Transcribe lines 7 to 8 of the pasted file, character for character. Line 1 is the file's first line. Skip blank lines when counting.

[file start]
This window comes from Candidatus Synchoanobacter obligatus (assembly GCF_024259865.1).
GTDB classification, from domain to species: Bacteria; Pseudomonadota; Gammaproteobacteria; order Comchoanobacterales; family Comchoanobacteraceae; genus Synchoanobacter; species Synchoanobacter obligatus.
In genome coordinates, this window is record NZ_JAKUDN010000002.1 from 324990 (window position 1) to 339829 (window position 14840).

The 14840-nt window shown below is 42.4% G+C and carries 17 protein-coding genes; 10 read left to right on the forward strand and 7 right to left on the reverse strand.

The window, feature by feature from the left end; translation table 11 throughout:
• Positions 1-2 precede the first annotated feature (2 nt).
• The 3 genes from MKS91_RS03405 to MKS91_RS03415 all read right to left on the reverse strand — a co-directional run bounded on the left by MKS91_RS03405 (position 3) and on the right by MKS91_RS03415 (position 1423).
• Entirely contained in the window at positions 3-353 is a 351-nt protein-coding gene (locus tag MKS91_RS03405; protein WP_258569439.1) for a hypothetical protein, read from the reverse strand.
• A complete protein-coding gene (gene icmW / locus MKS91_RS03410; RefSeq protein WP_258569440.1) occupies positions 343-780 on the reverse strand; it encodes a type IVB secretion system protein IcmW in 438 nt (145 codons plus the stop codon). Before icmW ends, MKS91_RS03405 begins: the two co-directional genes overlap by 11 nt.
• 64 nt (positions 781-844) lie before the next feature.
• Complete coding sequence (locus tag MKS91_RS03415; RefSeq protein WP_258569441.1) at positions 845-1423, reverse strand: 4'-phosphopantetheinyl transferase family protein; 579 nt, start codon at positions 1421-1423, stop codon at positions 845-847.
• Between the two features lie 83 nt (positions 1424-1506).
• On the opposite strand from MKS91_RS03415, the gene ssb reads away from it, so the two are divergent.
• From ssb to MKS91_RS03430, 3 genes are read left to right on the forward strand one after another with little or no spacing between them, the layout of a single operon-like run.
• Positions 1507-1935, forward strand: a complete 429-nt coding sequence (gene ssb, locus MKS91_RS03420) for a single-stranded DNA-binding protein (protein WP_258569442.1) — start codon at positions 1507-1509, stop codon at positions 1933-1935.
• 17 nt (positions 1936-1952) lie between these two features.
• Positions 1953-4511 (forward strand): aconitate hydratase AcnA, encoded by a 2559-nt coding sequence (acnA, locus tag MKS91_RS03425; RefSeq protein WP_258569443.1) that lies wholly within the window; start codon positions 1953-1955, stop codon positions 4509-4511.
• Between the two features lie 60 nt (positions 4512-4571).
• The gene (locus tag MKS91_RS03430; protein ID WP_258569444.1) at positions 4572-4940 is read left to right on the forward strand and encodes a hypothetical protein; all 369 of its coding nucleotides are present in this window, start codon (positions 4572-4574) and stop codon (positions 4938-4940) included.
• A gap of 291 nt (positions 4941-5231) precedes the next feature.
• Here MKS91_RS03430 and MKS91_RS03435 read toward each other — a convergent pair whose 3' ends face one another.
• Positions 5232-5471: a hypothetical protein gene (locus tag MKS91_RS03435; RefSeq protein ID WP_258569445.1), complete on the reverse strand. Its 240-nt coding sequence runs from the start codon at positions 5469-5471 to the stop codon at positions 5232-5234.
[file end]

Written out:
• The 3 genes from MKS91_RS03405 to MKS91_RS03415 all read right to left on the reverse strand — a co-directional run bounded on the left by MKS91_RS03405 (position 3) and on the right by MKS91_RS03415 (position 1423).
• Entirely contained in the window at positions 3-353 is a 351-nt protein-coding gene (locus tag MKS91_RS03405; protein WP_258569439.1) for a hypothetical protein, read from the reverse strand.